A fourth fruit fly has been discovered in Auckland, the Minister for Primary Industries has confirmed.
The single male fly was caught in a trap late last night, Minister Nathan Guy told Newstalk ZB.
"We found out late last night that they caught a single male in a trap," he said. "This is to be expected.
"We're dealing with a very small localised population in the Grey Lynn area.
"We've stepped up a very fast and efficient response - it's up to about 200 people working on the response there now - and I wish to thank all the people of Grey Lynn for their patience as we work through this response."
Mr Guy said because more than one fly had now been found, the exclusion zone and restrictions currently in place around the Grey Lynn area would remain for longer than the two weeks initially anticipated.
"It could take us a couple of months," he said.
New Zealand's trading partners "have been alerted", he said.
"We haven't experienced any negative reaction from them, which is positive.
"Government industry agreements mean that two of the industry bodies are sitting around the table - that's Kiwifruit and Pipfruit - with MPI officials working on this response.
"By and large, what I've seen - I had a good look around on the weekend when I was up - this is a good response, we're cracking into gear with baiting and some spraying of localised trees where there has been a find and some turf management, because you'll be aware that the life-cycle of these Queensland fruit fly means that they need to pupate in the ground."
It was better the fruit fly had been found in an urban residential area, as opposed to a rural area, as there were no exporters working out of Grey Lynn, he said.
"Official advice to me is that there is no-one exporting out of this area, so that's a small positive, I guess," he said.
"On the other side of things, it means we have to deal with a lot of residents, and that means we really appreciate their patience because they will be experiencing biosecurity officers knocking on their door and doing all of the trapping and evaluation that they need to do on these individual properties."
The focus was on making sure the insect does not establish a population in New Zealand, Mr Guy said, denying the threat to the horticulture industry was over-hyped.
"We wouldn't want to have an established population in New Zealand, we've never had that," he told NewstalkZB.
"What gives me a lot of confidence [is] in 1996 we had the Mediterranean fly here and there was a population. We worked very hard to stamp that out, and did that over a couple of months, so I'm reassured by that fact.
"We've got people who worked on that 1996 response that are now working on this one, so we've got a lot of experience, we will stamp this out with the public's support.
"It's hugely important that we keep our trade going. Some of the countries that we do have trade with have Queensland fruit fly, obviously Australia, but we want to work hard to maintain our status as being free from this dreadful pest."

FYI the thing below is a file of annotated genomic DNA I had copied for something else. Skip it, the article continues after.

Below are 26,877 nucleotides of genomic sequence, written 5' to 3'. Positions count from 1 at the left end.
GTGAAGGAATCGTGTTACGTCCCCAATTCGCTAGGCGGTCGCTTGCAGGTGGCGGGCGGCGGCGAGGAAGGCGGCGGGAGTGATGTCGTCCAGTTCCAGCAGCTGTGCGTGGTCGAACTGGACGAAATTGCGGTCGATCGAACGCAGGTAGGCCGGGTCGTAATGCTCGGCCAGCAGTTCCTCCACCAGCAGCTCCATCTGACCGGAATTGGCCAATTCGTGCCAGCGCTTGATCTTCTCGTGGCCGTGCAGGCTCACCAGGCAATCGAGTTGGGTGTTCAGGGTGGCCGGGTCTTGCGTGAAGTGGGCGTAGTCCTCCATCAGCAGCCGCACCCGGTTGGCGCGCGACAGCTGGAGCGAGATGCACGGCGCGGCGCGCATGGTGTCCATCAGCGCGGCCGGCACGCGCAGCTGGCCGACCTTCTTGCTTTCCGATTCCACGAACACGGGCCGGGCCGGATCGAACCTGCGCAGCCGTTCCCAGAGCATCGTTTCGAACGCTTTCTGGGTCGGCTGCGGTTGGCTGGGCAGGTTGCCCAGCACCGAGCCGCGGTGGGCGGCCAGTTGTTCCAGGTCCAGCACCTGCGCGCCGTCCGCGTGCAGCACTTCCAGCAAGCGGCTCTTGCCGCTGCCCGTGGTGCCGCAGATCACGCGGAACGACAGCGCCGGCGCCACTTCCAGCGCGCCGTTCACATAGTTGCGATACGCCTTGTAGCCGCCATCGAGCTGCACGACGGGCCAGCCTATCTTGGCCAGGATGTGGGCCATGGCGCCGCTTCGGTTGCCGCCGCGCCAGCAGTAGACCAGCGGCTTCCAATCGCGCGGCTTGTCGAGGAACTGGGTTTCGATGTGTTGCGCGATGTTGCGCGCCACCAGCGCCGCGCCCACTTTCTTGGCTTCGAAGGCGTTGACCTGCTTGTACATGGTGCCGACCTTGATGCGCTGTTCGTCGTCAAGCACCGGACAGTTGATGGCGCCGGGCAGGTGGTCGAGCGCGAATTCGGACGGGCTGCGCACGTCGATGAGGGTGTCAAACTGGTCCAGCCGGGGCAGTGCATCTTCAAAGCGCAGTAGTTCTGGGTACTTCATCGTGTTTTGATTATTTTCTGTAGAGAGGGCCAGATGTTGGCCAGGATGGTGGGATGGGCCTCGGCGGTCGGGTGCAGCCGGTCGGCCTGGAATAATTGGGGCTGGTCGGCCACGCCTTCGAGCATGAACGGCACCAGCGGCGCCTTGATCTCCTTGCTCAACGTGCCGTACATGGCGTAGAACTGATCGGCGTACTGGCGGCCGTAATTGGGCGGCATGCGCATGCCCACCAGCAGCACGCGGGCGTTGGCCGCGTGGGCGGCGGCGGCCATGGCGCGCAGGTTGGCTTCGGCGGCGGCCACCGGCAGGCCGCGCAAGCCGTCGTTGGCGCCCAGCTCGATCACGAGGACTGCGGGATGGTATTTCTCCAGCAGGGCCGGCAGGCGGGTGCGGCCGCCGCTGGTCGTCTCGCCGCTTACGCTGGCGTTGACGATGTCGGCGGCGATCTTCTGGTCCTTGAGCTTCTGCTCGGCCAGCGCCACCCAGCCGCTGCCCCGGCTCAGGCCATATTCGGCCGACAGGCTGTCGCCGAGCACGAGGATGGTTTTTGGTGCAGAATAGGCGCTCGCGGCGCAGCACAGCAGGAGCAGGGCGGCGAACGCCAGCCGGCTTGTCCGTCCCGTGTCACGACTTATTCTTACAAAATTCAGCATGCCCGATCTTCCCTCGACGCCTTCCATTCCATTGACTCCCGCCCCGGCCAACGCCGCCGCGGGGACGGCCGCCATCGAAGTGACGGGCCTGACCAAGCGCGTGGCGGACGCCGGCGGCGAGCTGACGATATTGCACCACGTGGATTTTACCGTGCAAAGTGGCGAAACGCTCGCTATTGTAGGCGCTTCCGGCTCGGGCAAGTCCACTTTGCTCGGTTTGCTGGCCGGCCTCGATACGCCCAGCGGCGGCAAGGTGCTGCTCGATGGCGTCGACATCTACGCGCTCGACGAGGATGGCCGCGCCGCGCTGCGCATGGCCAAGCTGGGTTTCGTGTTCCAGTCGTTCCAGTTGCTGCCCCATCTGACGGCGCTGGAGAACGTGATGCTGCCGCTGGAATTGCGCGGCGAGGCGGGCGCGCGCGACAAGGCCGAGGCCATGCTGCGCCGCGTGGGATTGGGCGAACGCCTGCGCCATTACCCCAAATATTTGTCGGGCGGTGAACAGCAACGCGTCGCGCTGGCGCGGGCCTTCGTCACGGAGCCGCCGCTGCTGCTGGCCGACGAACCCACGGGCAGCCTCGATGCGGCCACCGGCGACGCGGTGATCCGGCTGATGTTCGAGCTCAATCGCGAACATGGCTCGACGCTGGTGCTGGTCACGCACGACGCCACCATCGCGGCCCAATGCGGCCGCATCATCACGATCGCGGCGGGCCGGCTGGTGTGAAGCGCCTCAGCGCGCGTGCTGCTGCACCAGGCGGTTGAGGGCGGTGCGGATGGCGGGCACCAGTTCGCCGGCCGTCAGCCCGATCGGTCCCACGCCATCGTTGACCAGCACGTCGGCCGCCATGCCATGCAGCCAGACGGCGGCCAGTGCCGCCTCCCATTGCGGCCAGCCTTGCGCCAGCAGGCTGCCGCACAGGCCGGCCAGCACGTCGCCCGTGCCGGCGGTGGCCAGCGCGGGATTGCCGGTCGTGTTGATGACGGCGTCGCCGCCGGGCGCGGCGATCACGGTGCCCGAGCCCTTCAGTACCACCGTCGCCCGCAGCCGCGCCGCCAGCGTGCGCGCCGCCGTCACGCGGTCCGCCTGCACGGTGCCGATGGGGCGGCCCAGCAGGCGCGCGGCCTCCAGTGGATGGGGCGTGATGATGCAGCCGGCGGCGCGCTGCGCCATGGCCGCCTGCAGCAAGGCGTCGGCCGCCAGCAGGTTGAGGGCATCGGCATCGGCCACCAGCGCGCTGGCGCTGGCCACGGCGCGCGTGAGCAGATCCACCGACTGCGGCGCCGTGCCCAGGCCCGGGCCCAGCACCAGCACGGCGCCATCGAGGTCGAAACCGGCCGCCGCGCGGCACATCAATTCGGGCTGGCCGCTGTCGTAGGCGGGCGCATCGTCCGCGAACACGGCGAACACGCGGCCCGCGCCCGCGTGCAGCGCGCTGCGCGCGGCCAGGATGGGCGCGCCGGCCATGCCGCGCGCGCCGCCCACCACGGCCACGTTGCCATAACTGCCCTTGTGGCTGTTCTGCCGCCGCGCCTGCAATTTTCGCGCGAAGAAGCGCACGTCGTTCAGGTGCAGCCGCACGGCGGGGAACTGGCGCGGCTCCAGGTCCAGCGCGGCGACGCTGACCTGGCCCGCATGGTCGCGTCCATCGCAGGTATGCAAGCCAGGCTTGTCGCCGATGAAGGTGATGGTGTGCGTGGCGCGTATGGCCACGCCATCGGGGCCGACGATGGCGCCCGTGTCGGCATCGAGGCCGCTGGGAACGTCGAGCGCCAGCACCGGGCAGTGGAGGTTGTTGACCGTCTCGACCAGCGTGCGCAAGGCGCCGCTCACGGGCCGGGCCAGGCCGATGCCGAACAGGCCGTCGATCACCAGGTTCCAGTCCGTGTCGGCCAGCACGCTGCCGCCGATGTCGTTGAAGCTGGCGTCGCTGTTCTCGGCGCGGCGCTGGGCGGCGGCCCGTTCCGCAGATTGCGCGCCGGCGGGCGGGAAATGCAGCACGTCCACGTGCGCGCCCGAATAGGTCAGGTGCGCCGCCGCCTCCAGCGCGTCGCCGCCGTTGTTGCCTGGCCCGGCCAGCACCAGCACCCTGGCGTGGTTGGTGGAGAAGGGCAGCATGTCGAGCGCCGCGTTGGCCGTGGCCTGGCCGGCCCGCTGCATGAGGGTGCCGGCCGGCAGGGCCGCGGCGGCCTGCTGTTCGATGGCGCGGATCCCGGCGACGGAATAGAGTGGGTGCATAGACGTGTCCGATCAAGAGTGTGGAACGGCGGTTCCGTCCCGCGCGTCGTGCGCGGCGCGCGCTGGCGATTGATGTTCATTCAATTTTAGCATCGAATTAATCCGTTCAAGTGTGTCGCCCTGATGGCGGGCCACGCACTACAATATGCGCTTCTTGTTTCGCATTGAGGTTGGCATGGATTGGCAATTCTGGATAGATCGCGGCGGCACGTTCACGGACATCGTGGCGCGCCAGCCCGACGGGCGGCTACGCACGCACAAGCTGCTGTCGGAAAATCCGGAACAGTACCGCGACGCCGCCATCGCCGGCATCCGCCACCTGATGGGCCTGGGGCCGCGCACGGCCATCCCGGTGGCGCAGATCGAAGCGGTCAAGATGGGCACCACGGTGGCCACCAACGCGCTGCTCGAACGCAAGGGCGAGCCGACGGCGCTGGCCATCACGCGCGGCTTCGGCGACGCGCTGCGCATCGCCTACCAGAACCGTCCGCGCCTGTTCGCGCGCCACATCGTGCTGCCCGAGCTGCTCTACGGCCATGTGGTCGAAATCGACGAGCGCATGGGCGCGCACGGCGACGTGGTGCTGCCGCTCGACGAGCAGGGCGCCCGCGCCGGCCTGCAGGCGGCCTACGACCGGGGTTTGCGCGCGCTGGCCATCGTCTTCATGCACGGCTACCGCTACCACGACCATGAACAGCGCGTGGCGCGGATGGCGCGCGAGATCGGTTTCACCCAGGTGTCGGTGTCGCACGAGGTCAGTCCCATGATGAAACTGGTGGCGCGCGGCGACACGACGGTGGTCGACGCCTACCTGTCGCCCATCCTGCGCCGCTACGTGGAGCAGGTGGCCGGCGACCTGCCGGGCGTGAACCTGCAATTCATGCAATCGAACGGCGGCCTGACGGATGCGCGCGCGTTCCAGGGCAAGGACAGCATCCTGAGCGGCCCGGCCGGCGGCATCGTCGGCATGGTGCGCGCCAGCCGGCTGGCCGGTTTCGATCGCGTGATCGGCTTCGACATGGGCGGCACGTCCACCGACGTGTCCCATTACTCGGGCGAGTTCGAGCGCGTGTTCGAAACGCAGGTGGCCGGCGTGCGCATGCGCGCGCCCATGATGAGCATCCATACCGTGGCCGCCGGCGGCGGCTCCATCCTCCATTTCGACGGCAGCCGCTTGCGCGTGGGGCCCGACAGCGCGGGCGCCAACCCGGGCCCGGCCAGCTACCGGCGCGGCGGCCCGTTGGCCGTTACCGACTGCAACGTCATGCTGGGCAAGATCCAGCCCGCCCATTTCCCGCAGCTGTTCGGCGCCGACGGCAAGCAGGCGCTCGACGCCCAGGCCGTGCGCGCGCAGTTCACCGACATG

Mr Guy also denied that reinstating mandatory x-ray screening of luggage from all passengers coming off international flights would prevent the fruit fly from entering the country, saying it was "too difficult to confirm" how the pest arrived in Grey Lynn.
"We're putting all of our resources into high risk, there will be more people going through the x-ray from Australia," he said. "We're putting 100 per cent dog detector screening in place.
"The dogs are the best actually, they can pick up any host material in your bag, in your pocket. So people will experience a queue at our international airports, which is unfortunate, but it just goes to show how seriously we're treating this event."
MPI also confirmed the find in a statement released on its website this morning.
The fourth fruit fly was believed to be part of the same localised population as previous detections, the Ministry said. It was found inside the existing controlled area.
"We have been expecting to find more flies, so the latest detection is no surprise, and confirms that the trapping systems continues to be successful," MPI chief operations officer Andrew Coleman said.
"The find was close to the original detections, so we believe the fly is likely to be part of the same population."
So far MPI has found three male fruit flies in traps, and a single unmated female was located at a residential property on Friday. One pupa and 39 larvae have also been found.
More than 180 MPI staff were working in the field on the response effort, the Ministry said, which included the use of movement controls, traps, public awareness and treatment.
Stricter controls had also been placed at New Zealand's borders.
During the weekend, ground staff laid bait in Zone A of the controlled area. Bait would be laid in the rest of the exclusion zone today, MPI said.
Ground-based spraying had also been completed under the fruiting trees where positive finds were made.
"We continue to appreciate the outstanding public support we have received for our movement controls," Mr Coleman said.
"We have every confidence that our measures will effectively eradicate this population."
- additional reporting Newstalk ZB